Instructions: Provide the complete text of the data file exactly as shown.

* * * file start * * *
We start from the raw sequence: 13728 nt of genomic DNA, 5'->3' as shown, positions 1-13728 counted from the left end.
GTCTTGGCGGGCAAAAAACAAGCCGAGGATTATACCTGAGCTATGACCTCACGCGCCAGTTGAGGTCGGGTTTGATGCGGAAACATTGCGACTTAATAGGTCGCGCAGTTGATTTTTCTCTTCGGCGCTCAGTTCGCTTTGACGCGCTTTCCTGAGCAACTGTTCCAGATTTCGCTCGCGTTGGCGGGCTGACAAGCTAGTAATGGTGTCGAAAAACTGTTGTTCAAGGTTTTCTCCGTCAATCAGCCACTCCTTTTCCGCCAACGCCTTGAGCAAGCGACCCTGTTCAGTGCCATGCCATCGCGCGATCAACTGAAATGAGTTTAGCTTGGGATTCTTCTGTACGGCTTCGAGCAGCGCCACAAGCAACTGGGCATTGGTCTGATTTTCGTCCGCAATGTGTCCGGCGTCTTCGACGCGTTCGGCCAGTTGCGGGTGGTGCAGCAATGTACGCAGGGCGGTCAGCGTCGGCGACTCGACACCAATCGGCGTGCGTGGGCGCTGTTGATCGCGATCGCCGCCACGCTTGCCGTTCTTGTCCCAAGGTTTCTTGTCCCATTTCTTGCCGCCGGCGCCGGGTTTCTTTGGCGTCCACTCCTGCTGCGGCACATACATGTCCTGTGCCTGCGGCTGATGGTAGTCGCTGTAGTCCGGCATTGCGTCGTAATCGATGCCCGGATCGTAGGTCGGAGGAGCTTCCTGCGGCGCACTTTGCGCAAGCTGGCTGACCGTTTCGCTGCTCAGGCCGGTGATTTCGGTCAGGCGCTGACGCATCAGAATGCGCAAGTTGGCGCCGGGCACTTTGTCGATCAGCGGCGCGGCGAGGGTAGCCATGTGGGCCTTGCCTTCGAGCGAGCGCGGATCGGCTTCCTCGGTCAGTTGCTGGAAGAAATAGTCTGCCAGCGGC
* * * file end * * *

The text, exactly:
We start from the raw sequence: 13728 nt of genomic DNA, 5'->3' as shown, positions 1-13728 counted from the left end.
GTCTTGGCGGGCAAAAAACAAGCCGAGGATTATACCTGAGCTATGACCTCACGCGCCAGTTGAGGTCGGGTTTGATGCGGAAACATTGCGACTTAATAGGTCGCGCAGTTGATTTTTCTCTTCGGCGCTCAGTTCGCTTTGACGCGCTTTCCTGAGCAACTGTTCCAGATTTCGCTCGCGTTGGCGGGCTGACAAGCTAGTAATGGTGTCGAAAAACTGTTGTTCAAGGTTTTCTCCGTCAATCAGCCACTCCTTTTCCGCCAACGCCTTGAGCAAGCGACCCTGTTCAGTGCCATGCCATCGCGCGATCAACTGAAATGAGTTTAGCTTGGGATTCTTCTGTACGGCTTCGAGCAGCGCCACAAGCAACTGGGCATTGGTCTGATTTTCGTCCGCAATGTGTCCGGCGTCTTCGACGCGTTCGGCCAGTTGCGGGTGGTGCAGCAATGTACGCAGGGCGGTCAGCGTCGGCGACTCGACACCAATCGGCGTGCGTGGGCGCTGTTGATCGCGATCGCCGCCACGCTTGCCGTTCTTGTCCCAAGGTTTCTTGTCCCATTTCTTGCCGCCGGCGCCGGGTTTCTTTGGCGTCCACTCCTGCTGCGGCACATACATGTCCTGTGCCTGCGGCTGATGGTAGTCGCTGTAGTCCGGCATTGCGTCGTAATCGATGCCCGGATCGTAGGTCGGAGGAGCTTCCTGCGGCGCACTTTGCGCAAGCTGGCTGACCGTTTCGCTGCTCAGGCCGGTGATTTCGGTCAGGCGCTGACGCATCAGAATGCGCAAGTTGGCGCCGGGCACTTTGTCGATCAGCGGCGCGGCGAGGGTAGCCATGTGGGCCTTGCCTTCGAGCGAGCGCGGATCGGCTTCCTCGGTCAGTTGCTGGAAGAAATAGTCTGCCAGCGGC